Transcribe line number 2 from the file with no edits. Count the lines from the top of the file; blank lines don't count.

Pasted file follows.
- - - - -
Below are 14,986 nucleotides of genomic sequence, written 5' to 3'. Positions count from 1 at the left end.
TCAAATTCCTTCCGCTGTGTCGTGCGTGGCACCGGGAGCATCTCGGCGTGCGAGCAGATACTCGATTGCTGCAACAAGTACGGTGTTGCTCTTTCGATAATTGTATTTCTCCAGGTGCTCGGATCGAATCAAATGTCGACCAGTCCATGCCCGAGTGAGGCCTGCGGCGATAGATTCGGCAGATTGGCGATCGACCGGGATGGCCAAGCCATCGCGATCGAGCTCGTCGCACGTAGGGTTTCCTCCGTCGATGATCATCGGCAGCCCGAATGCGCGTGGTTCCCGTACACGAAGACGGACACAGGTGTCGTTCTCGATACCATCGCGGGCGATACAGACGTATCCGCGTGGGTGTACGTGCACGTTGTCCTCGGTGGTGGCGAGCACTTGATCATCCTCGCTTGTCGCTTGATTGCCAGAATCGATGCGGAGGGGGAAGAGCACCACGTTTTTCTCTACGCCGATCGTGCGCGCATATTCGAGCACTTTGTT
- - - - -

TCAAATTCCTTCCGCTGTGTCGTGCGTGGCACCGGGAGCATCTCGGCGTGCGAGCAGATACTCGATTGCTGCAACAAGTACGGTGTTGCTCTTTCGATAATTGTATTTCTCCAGGTGCTCGGATCGAATCAAATGTCGACCAGTCCATGCCCGAGTGAGGCCTGCGGCGATAGATTCGGCAGATTGGCGATCGACCGGGATGGCCAAGCCATCGCGATCGAGCTCGTCGCACGTAGGGTTTCCTCCGTCGATGATCATCGGCAGCCCGAATGCGCGTGGTTCCCGTACACGAAGACGGACACAGGTGTCGTTCTCGATACCATCGCGGGCGATACAGACGTATCCGCGTGGGTGTACGTGCACGTTGTCCTCGGTGGTGGCGAGCACTTGATCATCCTCGCTTGTCGCTTGATTGCCAGAATCGATGCGGAGGGGGAAGAGCACCACGTTTTTCTCTACGCCGATCGTGCGCGCATATTCGAGCACTTTGTT